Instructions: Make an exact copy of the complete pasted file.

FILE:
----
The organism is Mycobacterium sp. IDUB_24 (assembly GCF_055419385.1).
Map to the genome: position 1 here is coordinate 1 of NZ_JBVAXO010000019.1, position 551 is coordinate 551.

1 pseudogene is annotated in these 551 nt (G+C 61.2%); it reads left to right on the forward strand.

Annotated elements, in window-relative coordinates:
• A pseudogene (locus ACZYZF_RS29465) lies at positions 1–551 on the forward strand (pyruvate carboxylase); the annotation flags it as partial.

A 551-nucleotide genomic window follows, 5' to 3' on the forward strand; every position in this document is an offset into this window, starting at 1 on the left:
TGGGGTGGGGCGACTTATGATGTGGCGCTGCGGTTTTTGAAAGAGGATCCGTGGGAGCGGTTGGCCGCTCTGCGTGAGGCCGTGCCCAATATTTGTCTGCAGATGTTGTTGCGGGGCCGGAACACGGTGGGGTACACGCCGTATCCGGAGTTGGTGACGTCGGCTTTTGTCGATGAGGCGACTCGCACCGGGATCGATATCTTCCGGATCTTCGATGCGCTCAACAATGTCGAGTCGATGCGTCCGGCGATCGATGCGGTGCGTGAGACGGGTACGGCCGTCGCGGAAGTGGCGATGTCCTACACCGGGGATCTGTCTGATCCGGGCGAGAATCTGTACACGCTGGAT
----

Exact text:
The organism is Mycobacterium sp. IDUB_24 (assembly GCF_055419385.1).
Map to the genome: position 1 here is coordinate 1 of NZ_JBVAXO010000019.1, position 551 is coordinate 551.

1 pseudogene is annotated in these 551 nt (G+C 61.2%); it reads left to right on the forward strand.

Annotated elements, in window-relative coordinates:
• A pseudogene (locus ACZYZF_RS29465) lies at positions 1–551 on the forward strand (pyruvate carboxylase); the annotation flags it as partial.

A 551-nucleotide genomic window follows, 5' to 3' on the forward strand; every position in this document is an offset into this window, starting at 1 on the left:
TGGGGTGGGGCGACTTATGATGTGGCGCTGCGGTTTTTGAAAGAGGATCCGTGGGAGCGGTTGGCCGCTCTGCGTGAGGCCGTGCCCAATATTTGTCTGCAGATGTTGTTGCGGGGCCGGAACACGGTGGGGTACACGCCGTATCCGGAGTTGGTGACGTCGGCTTTTGTCGATGAGGCGACTCGCACCGGGATCGATATCTTCCGGATCTTCGATGCGCTCAACAATGTCGAGTCGATGCGTCCGGCGATCGATGCGGTGCGTGAGACGGGTACGGCCGTCGCGGAAGTGGCGATGTCCTACACCGGGGATCTGTCTGATCCGGGCGAGAATCTGTACACGCTGGAT